A Swiss Mountain Shelter
If you are following this story primarily interested in puppetry you can probably skip this chapter without doing much harm to the narrative, seeing that it is more of a pause or detour into something else. Nevertheless in a way it is precisely the issues being dealt with here that feed back into my own interest in the value of puppets. For this is still on the journey searching for a stronger sense of reality. Exactly the reality that the malls and iPhones I keep running into seem so desperate to avoid.
Someday you might find yourself in the French canton of Vaud riding a bus up hairpin curves towards the tiny village of Huémoz in Switzerland towards a place called L’Abri. And if so its a good place to stop as many folks from all over the world have done for over fifty years. And as I originally did back in 1978. L’Abri means shelter in French. And in many ways this place has been and truly remains a shelter today. I have been back several times over the years and have far too much history here to actually convey in any short description. But I will say this: This is one of the formative places in my thinking and worldview. And so every few years I drop by and visit friends, give a lecture or two, meet the new students and have endless and fascinating conversations.
L’Abri is a Christian place. But it hardly comes down as either fundamentalist or liberal in its emphasis on faith. It is neither hidebound nor trendy. It is a place for questions. Difficult questions. Honest questions. Any questions. There are students who came here and the only thing that really happened is that they left knowing that they weren’t Christians. There are atheists who came here through some whim or recommendation who came to realize that not all who professed to believe in Christ were the narrow-minded folks the media loves to display. Every time I come it is a different world. The students of each period, not merely college aged, yet often refugees of the excesses of contemporary Christianity and modern alienation, come with different questions. And this time was no different.
Last time I was here in 2005 was a time of many subtle rebellions. It seemed that a majority of the thirty-five students smoked as their way of proving some sort of rebel cred. They were passing around Paul Tillich books, flirting with postmodernity. There was a certain amount of emotional damage causing a few students to freeze up or break into tears when discussing why they had come to this place. This time felt quite different. The students often felt a bit more secure in what they believed. Yet in a strange sort of way technology seemed more dominant in their lives, as it is in most of our lives. It was hard to find students who were doing simple tasks without something plugged into their ears. Yet I felt the quality of their questions was often quite impressive. At the same time they could easily be drawn into seriously abstract ideas, from which it was hard to find any sort of resolution. But involving give-and-take about the nature of reality circa 2012 abounded, dovetailing perfectly with my thoughts about puppets.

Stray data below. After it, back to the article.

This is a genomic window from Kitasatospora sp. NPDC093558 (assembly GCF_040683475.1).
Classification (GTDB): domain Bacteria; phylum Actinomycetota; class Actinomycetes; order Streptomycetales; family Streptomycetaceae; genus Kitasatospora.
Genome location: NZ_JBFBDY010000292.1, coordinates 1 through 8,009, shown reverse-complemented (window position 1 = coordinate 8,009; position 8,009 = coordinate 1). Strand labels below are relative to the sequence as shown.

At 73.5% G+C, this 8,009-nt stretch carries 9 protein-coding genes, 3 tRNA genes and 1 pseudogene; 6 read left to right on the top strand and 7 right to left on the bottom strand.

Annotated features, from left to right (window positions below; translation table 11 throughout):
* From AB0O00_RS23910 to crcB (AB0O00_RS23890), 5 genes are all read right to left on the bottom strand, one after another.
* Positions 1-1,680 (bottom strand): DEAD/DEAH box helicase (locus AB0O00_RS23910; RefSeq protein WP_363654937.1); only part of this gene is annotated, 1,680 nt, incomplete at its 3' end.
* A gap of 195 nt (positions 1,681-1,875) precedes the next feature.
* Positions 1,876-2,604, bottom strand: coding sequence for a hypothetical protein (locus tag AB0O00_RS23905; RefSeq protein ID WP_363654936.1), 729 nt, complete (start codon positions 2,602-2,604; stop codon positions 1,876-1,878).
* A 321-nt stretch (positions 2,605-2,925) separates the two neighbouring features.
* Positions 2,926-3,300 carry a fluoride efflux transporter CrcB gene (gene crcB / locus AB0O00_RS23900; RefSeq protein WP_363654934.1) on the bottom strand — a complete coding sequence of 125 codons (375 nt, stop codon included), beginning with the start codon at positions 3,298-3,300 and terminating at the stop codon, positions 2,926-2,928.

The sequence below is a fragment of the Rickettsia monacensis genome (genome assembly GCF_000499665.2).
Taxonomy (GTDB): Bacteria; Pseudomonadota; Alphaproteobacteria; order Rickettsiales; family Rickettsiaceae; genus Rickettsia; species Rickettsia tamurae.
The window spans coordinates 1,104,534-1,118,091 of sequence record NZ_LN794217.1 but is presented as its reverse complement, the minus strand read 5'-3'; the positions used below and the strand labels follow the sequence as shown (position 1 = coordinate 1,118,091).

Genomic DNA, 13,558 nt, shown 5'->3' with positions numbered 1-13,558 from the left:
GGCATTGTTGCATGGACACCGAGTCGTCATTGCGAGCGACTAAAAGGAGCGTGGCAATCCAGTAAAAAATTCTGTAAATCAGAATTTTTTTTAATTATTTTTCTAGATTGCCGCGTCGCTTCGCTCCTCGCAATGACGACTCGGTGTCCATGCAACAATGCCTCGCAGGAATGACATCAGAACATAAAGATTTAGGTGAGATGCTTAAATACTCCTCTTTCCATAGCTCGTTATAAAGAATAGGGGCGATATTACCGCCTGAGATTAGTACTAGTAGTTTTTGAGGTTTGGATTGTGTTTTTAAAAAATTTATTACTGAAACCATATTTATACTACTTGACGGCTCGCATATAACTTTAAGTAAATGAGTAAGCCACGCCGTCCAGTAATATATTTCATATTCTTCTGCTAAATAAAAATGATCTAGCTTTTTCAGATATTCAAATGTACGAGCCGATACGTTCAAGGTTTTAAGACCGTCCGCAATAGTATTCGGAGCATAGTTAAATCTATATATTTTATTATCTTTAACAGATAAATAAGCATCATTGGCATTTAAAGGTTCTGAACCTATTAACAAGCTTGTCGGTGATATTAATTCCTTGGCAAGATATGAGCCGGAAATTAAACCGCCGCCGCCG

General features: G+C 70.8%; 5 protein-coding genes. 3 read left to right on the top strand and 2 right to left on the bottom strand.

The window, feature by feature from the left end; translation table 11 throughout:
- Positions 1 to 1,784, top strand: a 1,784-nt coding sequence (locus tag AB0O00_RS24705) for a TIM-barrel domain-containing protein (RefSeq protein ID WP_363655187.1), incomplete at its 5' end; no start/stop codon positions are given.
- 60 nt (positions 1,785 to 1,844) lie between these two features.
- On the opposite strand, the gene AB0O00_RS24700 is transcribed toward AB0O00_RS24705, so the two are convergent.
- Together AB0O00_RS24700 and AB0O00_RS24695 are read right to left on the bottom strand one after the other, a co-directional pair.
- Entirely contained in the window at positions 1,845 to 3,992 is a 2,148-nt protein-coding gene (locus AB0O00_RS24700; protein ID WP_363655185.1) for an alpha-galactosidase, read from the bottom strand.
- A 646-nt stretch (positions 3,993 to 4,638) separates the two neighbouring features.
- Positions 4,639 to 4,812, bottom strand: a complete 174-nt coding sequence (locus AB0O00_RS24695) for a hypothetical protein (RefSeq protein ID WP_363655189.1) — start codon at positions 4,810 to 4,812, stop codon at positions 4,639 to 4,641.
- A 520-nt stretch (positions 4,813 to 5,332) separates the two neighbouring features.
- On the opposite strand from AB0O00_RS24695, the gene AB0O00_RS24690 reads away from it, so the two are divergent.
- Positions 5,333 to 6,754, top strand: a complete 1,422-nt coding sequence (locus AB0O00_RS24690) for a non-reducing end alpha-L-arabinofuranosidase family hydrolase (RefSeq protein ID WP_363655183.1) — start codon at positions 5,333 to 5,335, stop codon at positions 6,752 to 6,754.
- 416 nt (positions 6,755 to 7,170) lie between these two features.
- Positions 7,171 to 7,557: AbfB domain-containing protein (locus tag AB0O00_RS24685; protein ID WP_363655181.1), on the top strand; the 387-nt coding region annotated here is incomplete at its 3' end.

I had an excellent conversation with Caitlin, an artist from British Columbia, who had a very deep understanding of why she was doing what she was doing in this world. Daniel I found to be quite an honest fellow in his moments of clarity, which was most of the time. Aaron and Melissa were a couple slightly older than the average who were drifting through Europe and brought a wealth of ideas to the table. Jakob from Berlin was an eager participant in just about everything. Bethany had come in a state of confusion and found real peace and meaning. Then there were a couple of philosophical cats from Virginia, Kyle and Josh. Not to forget Becky also from BC who did an excellent imitation of a hockey player. And Oliver from Wales who had come to rethink some personal issues and asked some of the more thoughtful questions. Susanna from Philadelphia was like some bohemian prep school girl filled with a serious sense of art and life and yet had an imaginary joke fiancé named Juan. And somehow a truckload of Arizonans all descended on the place together. They brought plenty of questions and lots of bonhomie. And one of them, Austin, made an interesting filmed summary of his time at L’Abri which you can watch online if you want an excellent sense of L’Abri in the late autumn 2012. (Click here.) And whenever you turned around there was a card game, but hardly any smokers… times change.
Meanwhile L’Abri students went on as they have for years. Studying for half a day. Working around the various Chalets for half a day. Meal times were also full of conversation both formal discussions and more rollicking fare. They checked in with their tutors who asked how they were getting along with their questions and courses of study. Students dressed up for Halloween. Someone always seemed to be strumming on a guitar. Cows wandered the fields. Students wandered the trails. Bells rang in the mountains.
I was able to give two lectures while I was visiting: One on puppetry, which seems to have caught the students by surprise. There was silence after the lecture. At first I didn’t know what it meant. But the consensus appeared to be that the subject was so unusual and I guess what I was saying was new enough that they didn’t know quite how to react at first. And then they did. In the end decent discussions were to be had all round. The second lecture was something I made up pretty much on the spur of the moment about recovering a sense of reality in this very unreal age.
Besides the students I saw old friends, workers and family members and was reminded why L’Abri is a place where I feel at home, in a profound way. I left in the late morning to catch that bus down the hill. I had a train to catch to take me over the Alps to Chamonix. Or so I thought. But more on that next time.